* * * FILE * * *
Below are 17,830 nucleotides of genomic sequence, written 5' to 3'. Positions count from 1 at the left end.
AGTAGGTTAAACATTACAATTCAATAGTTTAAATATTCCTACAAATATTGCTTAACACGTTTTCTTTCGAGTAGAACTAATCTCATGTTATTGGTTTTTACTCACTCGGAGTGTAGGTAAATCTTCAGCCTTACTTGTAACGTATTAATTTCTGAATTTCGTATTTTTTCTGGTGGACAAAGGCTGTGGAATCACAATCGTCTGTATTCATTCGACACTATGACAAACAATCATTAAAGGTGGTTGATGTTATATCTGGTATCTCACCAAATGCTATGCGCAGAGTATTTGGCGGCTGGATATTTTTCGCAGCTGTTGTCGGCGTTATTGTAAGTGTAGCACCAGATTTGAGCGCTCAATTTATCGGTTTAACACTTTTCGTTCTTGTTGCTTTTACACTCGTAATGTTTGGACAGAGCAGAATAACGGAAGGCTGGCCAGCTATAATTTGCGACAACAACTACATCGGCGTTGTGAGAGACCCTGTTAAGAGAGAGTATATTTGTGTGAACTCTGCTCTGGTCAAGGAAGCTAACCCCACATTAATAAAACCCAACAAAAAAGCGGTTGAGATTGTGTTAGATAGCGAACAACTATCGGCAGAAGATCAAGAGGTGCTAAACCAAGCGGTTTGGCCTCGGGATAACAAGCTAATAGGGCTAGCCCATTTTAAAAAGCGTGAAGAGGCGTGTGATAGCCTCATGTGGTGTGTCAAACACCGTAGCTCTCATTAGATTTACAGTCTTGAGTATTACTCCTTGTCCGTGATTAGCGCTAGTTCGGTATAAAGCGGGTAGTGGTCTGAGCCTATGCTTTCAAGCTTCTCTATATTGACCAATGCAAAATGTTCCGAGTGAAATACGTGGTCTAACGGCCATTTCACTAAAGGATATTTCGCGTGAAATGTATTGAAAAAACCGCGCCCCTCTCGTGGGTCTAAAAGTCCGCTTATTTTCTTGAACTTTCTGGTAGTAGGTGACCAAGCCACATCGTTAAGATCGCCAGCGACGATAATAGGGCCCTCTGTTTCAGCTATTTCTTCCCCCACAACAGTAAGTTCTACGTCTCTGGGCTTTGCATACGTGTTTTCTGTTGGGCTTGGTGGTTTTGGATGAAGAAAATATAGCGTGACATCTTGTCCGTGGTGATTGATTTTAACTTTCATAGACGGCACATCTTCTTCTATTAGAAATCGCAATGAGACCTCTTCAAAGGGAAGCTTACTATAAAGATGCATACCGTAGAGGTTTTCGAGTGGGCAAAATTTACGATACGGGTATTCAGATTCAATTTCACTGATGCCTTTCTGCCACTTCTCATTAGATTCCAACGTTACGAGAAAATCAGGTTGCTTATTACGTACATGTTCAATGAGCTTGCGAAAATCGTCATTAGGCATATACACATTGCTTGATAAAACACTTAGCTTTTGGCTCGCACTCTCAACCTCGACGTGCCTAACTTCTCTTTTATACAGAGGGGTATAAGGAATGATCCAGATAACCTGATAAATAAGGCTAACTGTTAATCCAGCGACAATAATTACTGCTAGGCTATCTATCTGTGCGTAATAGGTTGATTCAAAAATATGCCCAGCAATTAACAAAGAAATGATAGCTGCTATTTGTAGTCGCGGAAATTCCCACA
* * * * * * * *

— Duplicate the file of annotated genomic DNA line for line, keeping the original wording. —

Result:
Below are 17,830 nucleotides of genomic sequence, written 5' to 3'. Positions count from 1 at the left end.
AGTAGGTTAAACATTACAATTCAATAGTTTAAATATTCCTACAAATATTGCTTAACACGTTTTCTTTCGAGTAGAACTAATCTCATGTTATTGGTTTTTACTCACTCGGAGTGTAGGTAAATCTTCAGCCTTACTTGTAACGTATTAATTTCTGAATTTCGTATTTTTTCTGGTGGACAAAGGCTGTGGAATCACAATCGTCTGTATTCATTCGACACTATGACAAACAATCATTAAAGGTGGTTGATGTTATATCTGGTATCTCACCAAATGCTATGCGCAGAGTATTTGGCGGCTGGATATTTTTCGCAGCTGTTGTCGGCGTTATTGTAAGTGTAGCACCAGATTTGAGCGCTCAATTTATCGGTTTAACACTTTTCGTTCTTGTTGCTTTTACACTCGTAATGTTTGGACAGAGCAGAATAACGGAAGGCTGGCCAGCTATAATTTGCGACAACAACTACATCGGCGTTGTGAGAGACCCTGTTAAGAGAGAGTATATTTGTGTGAACTCTGCTCTGGTCAAGGAAGCTAACCCCACATTAATAAAACCCAACAAAAAAGCGGTTGAGATTGTGTTAGATAGCGAACAACTATCGGCAGAAGATCAAGAGGTGCTAAACCAAGCGGTTTGGCCTCGGGATAACAAGCTAATAGGGCTAGCCCATTTTAAAAAGCGTGAAGAGGCGTGTGATAGCCTCATGTGGTGTGTCAAACACCGTAGCTCTCATTAGATTTACAGTCTTGAGTATTACTCCTTGTCCGTGATTAGCGCTAGTTCGGTATAAAGCGGGTAGTGGTCTGAGCCTATGCTTTCAAGCTTCTCTATATTGACCAATGCAAAATGTTCCGAGTGAAATACGTGGTCTAACGGCCATTTCACTAAAGGATATTTCGCGTGAAATGTATTGAAAAAACCGCGCCCCTCTCGTGGGTCTAAAAGTCCGCTTATTTTCTTGAACTTTCTGGTAGTAGGTGACCAAGCCACATCGTTAAGATCGCCAGCGACGATAATAGGGCCCTCTGTTTCAGCTATTTCTTCCCCCACAACAGTAAGTTCTACGTCTCTGGGCTTTGCATACGTGTTTTCTGTTGGGCTTGGTGGTTTTGGATGAAGAAAATATAGCGTGACATCTTGTCCGTGGTGATTGATTTTAACTTTCATAGACGGCACATCTTCTTCTATTAGAAATCGCAATGAGACCTCTTCAAAGGGAAGCTTACTATAAAGATGCATACCGTAGAGGTTTTCGAGTGGGCAAAATTTACGATACGGGTATTCAGATTCAATTTCACTGATGCCTTTCTGCCACTTCTCATTAGATTCCAACGTTACGAGAAAATCAGGTTGCTTATTACGTACATGTTCAATGAGCTTGCGAAAATCGTCATTAGGCATATACACATTGCTTGATAAAACACTTAGCTTTTGGCTCGCACTCTCAACCTCGACGTGCCTAACTTCTCTTTTATACAGAGGGGTATAAGGAATGATCCAGATAACCTGATAAATAAGGCTAACTGTTAATCCAGCGACAATAATTACTGCTAGGCTATCTATCTGTGCGTAATAGGTTGATTCAAAAATATGCCCAGCAATTAACAAAGAAATGATAGCTGCTATTTGTAGTCGCGGAAATTCCCACA